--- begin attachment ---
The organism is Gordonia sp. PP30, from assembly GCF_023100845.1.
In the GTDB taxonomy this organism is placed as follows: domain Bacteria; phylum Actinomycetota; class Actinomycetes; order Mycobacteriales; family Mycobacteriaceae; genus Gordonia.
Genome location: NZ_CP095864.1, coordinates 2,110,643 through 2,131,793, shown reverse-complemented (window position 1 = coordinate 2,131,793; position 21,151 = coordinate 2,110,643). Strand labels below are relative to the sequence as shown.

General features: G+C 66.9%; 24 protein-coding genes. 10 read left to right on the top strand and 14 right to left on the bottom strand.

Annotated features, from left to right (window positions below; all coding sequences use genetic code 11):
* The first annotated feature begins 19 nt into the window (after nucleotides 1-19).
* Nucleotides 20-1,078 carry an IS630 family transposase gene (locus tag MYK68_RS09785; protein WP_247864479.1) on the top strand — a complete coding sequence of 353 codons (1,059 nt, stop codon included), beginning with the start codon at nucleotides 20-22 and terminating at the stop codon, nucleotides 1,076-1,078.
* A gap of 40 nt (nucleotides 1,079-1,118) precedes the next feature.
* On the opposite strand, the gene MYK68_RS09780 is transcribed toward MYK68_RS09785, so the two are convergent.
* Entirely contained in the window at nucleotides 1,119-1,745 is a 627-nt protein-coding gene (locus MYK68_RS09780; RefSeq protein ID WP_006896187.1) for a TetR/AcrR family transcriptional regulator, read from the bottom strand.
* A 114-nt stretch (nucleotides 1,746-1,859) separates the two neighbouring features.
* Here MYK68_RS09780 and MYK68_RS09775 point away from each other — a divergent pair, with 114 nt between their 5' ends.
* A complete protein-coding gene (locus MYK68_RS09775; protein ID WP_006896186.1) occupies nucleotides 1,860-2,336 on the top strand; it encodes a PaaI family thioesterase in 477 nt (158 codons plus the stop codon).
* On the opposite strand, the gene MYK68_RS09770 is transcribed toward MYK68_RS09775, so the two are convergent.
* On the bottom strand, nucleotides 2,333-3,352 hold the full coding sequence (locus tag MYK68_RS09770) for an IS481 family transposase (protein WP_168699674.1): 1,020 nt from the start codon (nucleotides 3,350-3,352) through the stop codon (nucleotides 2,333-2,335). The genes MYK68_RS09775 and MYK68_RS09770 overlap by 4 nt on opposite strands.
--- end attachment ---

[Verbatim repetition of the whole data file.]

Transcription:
The organism is Gordonia sp. PP30, from assembly GCF_023100845.1.
In the GTDB taxonomy this organism is placed as follows: domain Bacteria; phylum Actinomycetota; class Actinomycetes; order Mycobacteriales; family Mycobacteriaceae; genus Gordonia.
Genome location: NZ_CP095864.1, coordinates 2,110,643 through 2,131,793, shown reverse-complemented (window position 1 = coordinate 2,131,793; position 21,151 = coordinate 2,110,643). Strand labels below are relative to the sequence as shown.

General features: G+C 66.9%; 24 protein-coding genes. 10 read left to right on the top strand and 14 right to left on the bottom strand.

Annotated features, from left to right (window positions below; all coding sequences use genetic code 11):
* The first annotated feature begins 19 nt into the window (after nucleotides 1-19).
* Nucleotides 20-1,078 carry an IS630 family transposase gene (locus tag MYK68_RS09785; protein WP_247864479.1) on the top strand — a complete coding sequence of 353 codons (1,059 nt, stop codon included), beginning with the start codon at nucleotides 20-22 and terminating at the stop codon, nucleotides 1,076-1,078.
* A gap of 40 nt (nucleotides 1,079-1,118) precedes the next feature.
* On the opposite strand, the gene MYK68_RS09780 is transcribed toward MYK68_RS09785, so the two are convergent.
* Entirely contained in the window at nucleotides 1,119-1,745 is a 627-nt protein-coding gene (locus MYK68_RS09780; RefSeq protein ID WP_006896187.1) for a TetR/AcrR family transcriptional regulator, read from the bottom strand.
* A 114-nt stretch (nucleotides 1,746-1,859) separates the two neighbouring features.
* Here MYK68_RS09780 and MYK68_RS09775 point away from each other — a divergent pair, with 114 nt between their 5' ends.
* A complete protein-coding gene (locus MYK68_RS09775; protein ID WP_006896186.1) occupies nucleotides 1,860-2,336 on the top strand; it encodes a PaaI family thioesterase in 477 nt (158 codons plus the stop codon).
* On the opposite strand, the gene MYK68_RS09770 is transcribed toward MYK68_RS09775, so the two are convergent.
* On the bottom strand, nucleotides 2,333-3,352 hold the full coding sequence (locus tag MYK68_RS09770) for an IS481 family transposase (protein WP_168699674.1): 1,020 nt from the start codon (nucleotides 3,350-3,352) through the stop codon (nucleotides 2,333-2,335). The genes MYK68_RS09775 and MYK68_RS09770 overlap by 4 nt on opposite strands.